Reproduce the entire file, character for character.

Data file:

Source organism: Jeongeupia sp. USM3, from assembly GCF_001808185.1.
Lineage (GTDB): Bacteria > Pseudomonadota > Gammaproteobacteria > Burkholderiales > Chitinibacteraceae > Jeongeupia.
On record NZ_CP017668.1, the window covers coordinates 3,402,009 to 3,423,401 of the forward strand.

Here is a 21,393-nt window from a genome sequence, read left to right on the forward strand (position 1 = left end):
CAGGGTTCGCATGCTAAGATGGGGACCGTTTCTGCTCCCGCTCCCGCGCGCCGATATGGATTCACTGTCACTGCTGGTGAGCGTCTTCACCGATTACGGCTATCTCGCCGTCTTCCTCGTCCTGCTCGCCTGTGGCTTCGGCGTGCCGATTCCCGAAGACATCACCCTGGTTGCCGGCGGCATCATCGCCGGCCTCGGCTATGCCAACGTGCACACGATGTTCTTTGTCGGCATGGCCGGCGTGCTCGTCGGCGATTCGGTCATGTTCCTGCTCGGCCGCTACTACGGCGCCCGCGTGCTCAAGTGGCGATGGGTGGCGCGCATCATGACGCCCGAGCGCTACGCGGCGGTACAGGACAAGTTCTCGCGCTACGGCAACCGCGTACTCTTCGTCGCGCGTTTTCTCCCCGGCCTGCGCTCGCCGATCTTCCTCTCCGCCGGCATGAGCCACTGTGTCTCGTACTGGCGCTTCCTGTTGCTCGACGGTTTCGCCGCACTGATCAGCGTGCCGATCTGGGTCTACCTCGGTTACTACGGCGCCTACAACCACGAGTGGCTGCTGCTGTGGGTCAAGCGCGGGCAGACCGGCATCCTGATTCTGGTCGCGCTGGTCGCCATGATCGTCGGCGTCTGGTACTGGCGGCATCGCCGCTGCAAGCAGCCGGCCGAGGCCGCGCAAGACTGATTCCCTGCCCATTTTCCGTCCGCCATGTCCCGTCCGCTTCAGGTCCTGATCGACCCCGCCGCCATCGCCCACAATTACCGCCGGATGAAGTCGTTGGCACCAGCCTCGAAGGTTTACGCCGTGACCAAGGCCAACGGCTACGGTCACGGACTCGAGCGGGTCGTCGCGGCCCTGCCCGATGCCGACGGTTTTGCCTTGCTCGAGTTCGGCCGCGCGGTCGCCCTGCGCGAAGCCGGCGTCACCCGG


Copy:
Source organism: Jeongeupia sp. USM3, from assembly GCF_001808185.1.
Lineage (GTDB): Bacteria > Pseudomonadota > Gammaproteobacteria > Burkholderiales > Chitinibacteraceae > Jeongeupia.
On record NZ_CP017668.1, the window covers coordinates 3,402,009 to 3,423,401 of the forward strand.

Here is a 21,393-nt window from a genome sequence, read left to right on the forward strand (position 1 = left end):
CAGGGTTCGCATGCTAAGATGGGGACCGTTTCTGCTCCCGCTCCCGCGCGCCGATATGGATTCACTGTCACTGCTGGTGAGCGTCTTCACCGATTACGGCTATCTCGCCGTCTTCCTCGTCCTGCTCGCCTGTGGCTTCGGCGTGCCGATTCCCGAAGACATCACCCTGGTTGCCGGCGGCATCATCGCCGGCCTCGGCTATGCCAACGTGCACACGATGTTCTTTGTCGGCATGGCCGGCGTGCTCGTCGGCGATTCGGTCATGTTCCTGCTCGGCCGCTACTACGGCGCCCGCGTGCTCAAGTGGCGATGGGTGGCGCGCATCATGACGCCCGAGCGCTACGCGGCGGTACAGGACAAGTTCTCGCGCTACGGCAACCGCGTACTCTTCGTCGCGCGTTTTCTCCCCGGCCTGCGCTCGCCGATCTTCCTCTCCGCCGGCATGAGCCACTGTGTCTCGTACTGGCGCTTCCTGTTGCTCGACGGTTTCGCCGCACTGATCAGCGTGCCGATCTGGGTCTACCTCGGTTACTACGGCGCCTACAACCACGAGTGGCTGCTGCTGTGGGTCAAGCGCGGGCAGACCGGCATCCTGATTCTGGTCGCGCTGGTCGCCATGATCGTCGGCGTCTGGTACTGGCGGCATCGCCGCTGCAAGCAGCCGGCCGAGGCCGCGCAAGACTGATTCCCTGCCCATTTTCCGTCCGCCATGTCCCGTCCGCTTCAGGTCCTGATCGACCCCGCCGCCATCGCCCACAATTACCGCCGGATGAAGTCGTTGGCACCAGCCTCGAAGGTTTACGCCGTGACCAAGGCCAACGGCTACGGTCACGGACTCGAGCGGGTCGTCGCGGCCCTGCCCGATGCCGACGGTTTTGCCTTGCTCGAGTTCGGCCGCGCGGTCGCCCTGCGCGAAGCCGGCGTCACCCGG